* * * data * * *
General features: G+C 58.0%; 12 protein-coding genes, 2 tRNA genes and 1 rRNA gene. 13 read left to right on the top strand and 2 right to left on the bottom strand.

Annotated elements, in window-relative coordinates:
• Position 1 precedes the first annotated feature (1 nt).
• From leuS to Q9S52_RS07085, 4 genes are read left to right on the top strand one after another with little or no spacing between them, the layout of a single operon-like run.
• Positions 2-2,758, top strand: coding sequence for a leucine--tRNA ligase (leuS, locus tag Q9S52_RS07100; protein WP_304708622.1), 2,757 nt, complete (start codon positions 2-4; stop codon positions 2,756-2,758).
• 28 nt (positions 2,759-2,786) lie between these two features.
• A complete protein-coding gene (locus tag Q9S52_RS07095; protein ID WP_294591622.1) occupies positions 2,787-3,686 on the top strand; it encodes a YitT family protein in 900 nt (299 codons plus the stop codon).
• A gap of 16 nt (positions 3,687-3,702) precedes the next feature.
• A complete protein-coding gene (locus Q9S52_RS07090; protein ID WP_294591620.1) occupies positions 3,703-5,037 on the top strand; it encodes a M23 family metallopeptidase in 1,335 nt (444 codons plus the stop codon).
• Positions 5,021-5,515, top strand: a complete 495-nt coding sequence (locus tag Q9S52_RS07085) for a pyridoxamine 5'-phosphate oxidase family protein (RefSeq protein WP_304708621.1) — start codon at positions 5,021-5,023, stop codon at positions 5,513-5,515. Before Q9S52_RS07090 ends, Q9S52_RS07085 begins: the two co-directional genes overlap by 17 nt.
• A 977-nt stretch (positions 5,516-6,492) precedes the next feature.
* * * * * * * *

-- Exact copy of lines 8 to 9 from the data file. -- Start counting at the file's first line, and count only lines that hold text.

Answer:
• A gap of 16 nt (positions 3,687-3,702) precedes the next feature.
• A complete protein-coding gene (locus Q9S52_RS07090; protein ID WP_294591620.1) occupies positions 3,703-5,037 on the top strand; it encodes a M23 family metallopeptidase in 1,335 nt (444 codons plus the stop codon).